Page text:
Tuesday, 29 September 2020

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Arts/Culture
28 May 2020

Sithi Nakha Observing Today

Arun Ranjit
Arun Ranjit
Sithi

A Scientific Festival That Marks Beginning Of Newars’ Festivals

As every country has its own festivals and way of observing them, these age-old festive-activities of course, form the culture of a country.

Thus, Nepal, being the land of heady mixture of unique culture, is also a nest of diversity where 70 ethnic groups with their own religious, cultures, languages and life-styles exist in harmony.

The peaceful coexistence of a multi-religious system and beliefs is one of the most fascinating aspects of Nepal.

Ethnic castes, festivals, social activities, traditional values are the lenses through which the culture of a country is brought into focus. Numerous festivals of Nepal show that she is rich in cultural heritage where festivals are dynamic, enthralling events for every foreign visitor.

Among those, Sithi Nakha (which is celebrated by the Newar community of the Kathmandu Valley is being celebrated Today—May 28th Thursday this year) which falls on the sixth day of the bright half of the month of Jetha (in the month of May).

This festival is said to have been observed to mark the birthday of Kumar, the Hindu deity of war and one of the sons of Lord Shiva, to worship his birthday as a mark of gratitude for fighting a battle with demons and helping the gods regain their kingdom.

This festival is also a beginning of festivals of the year. The faithful celebrate Sithi Nakha by visiting Kumar’s temple in the southern part of Kathmandu.

It is one of the main festivals to be observed by the native inhabitants of the Kathmandu Valley.

On this day especially the Newars of the Kathmandu Valley prepare a typical Nepali dish made of maas ” black lentil” and mugi “kidney beans”, kasu “small peas ground”, bodi  “beans” and offer it to Kumar.

They take these dishes and enjoy themselves. Next day Kumar   beginning from Hanumandhoka Durbar Square is seated on a chariot and carried by men in accompaniment with musical instruments played by a nominate party of men along the streets of Kathmandu, Kumar, being a war-lord, his conveyance has been a peacock, a bird of slow and cautious motion, quick change and flights – all the qualities needed in an advancing army.

Newari dishes to be eaten on the festival day.

The festival also marks the end of Dewaali, a festival when the Nepalese worship their family deities annually. Those families which do not or cannot observe the Deewali for vivid reasons, worship the family deities by way of apologizing and also Kumar on this day.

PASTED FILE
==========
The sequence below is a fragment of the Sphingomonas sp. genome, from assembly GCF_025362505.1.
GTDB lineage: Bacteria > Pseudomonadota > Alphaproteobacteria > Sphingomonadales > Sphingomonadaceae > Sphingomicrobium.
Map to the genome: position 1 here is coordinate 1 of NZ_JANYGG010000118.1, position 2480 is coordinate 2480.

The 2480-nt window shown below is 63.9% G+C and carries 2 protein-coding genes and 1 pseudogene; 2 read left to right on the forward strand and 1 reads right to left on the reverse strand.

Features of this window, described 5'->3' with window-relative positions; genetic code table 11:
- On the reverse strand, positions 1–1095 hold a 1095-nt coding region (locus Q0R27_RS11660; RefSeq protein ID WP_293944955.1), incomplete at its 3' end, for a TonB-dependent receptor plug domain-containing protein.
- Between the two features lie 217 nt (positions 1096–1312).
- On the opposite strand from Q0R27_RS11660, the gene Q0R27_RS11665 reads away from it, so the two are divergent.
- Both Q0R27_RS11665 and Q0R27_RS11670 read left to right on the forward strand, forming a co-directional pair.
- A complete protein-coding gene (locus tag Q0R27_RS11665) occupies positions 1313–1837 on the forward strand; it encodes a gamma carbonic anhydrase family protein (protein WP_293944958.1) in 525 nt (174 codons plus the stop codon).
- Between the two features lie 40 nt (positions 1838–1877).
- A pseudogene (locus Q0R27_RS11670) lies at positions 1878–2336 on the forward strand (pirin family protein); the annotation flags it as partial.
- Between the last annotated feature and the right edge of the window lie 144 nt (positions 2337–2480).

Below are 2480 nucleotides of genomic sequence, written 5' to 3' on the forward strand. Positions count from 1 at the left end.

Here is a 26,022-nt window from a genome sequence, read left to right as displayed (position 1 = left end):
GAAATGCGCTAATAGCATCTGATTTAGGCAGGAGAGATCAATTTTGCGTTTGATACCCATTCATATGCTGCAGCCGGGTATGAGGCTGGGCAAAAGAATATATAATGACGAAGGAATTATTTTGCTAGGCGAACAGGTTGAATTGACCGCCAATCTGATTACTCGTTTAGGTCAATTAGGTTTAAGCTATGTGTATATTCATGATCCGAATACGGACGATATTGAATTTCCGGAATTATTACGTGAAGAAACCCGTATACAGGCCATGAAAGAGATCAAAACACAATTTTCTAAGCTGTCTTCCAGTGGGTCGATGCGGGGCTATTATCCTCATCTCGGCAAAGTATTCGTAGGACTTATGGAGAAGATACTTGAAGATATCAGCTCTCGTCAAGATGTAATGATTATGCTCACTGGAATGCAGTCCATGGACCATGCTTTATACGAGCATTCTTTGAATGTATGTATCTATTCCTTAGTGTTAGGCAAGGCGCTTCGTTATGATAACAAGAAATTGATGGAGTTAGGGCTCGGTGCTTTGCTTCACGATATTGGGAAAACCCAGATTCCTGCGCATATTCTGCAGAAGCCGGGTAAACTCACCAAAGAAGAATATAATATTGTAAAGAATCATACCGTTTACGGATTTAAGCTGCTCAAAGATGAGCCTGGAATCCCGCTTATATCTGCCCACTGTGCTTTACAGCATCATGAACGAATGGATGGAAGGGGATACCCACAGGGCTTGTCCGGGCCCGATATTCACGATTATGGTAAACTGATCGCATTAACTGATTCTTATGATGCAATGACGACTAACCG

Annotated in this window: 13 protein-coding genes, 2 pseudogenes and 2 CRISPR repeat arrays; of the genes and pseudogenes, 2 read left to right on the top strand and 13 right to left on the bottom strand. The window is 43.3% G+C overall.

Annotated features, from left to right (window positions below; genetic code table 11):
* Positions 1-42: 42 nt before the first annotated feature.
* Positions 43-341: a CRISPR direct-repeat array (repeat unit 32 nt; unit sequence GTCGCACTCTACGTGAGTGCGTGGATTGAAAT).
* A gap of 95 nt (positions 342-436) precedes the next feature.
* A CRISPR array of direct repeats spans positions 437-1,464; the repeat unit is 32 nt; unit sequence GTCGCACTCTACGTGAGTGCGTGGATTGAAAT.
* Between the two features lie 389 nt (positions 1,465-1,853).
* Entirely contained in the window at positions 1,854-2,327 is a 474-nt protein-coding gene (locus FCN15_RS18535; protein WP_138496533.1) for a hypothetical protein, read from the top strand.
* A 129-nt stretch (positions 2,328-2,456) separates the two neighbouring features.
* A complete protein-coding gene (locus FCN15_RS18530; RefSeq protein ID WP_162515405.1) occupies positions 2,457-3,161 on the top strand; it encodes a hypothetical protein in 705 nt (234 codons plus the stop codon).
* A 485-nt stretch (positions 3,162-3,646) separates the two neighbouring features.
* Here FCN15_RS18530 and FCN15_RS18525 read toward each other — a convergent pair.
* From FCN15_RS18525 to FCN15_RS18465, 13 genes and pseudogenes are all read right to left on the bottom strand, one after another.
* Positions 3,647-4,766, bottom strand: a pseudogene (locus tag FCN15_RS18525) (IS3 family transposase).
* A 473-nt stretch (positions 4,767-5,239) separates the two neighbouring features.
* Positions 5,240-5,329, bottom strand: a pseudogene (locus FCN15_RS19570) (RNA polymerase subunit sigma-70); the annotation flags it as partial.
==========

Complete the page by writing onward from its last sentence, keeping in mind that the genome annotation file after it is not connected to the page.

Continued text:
Another special feature of this festival is the cleaning of the wells and springs from which people, before the supply of filtered drinking water through galvanized pipes and taps, used to drink water.

In Bhaktapur, a palanquin with an image of the Hindu goddess Bhagawati is carried in a colourful procession through Nyatapole Square.

Festivals also offer a dramatic glimpse of Nepalese people whose wonderful cultural heritage is an invaluable resource, one which the Nepalese are striving to preserve.

Nepal’s festivals rooted in the country’s history, mythology and religion, honour and propitiate the multitude of gods, controls malicious spirits, or celebrate mythological victories over evil.

Every festival in Nepal traditionally begins with something religious and moves with spontaneous spirit into a pleasant family feast. This is because, for Nepalese, religion has always influenced and has been the core of Nepali culture.

Nepalese festivals are celebrated from religious to historical aspects, agricultural to seasonal changes and for legendary fun. Above all, a festival is a social occasion, and an affirmation of the ancient and strong bonds of religion and culture.

Festivals in Nepal are reckoned not only as occasions to indulge in eating, drinking and making merry but also as occasions when one is to devote some of one’s time to the worship of and meditation upon gods and goddesses in different forms.

Festival celebrations feature common ingredients like the offering of puja, or worship, to the honoured deity, the carrying of the deity’s image in a rollicking chariot ride, and the flinging of red tika powder and coins into the air in hopes that they will bring luck by landing on the deity or the chariot.

Festivals are the mirrors of the culture. Thus, being a rich nation of festivals Nepal is known world-wide as the City of festivals and temples.

Anyway, every country’s cultural heritage needs to be made known to the world. This would help make cultural borrowings made possible.

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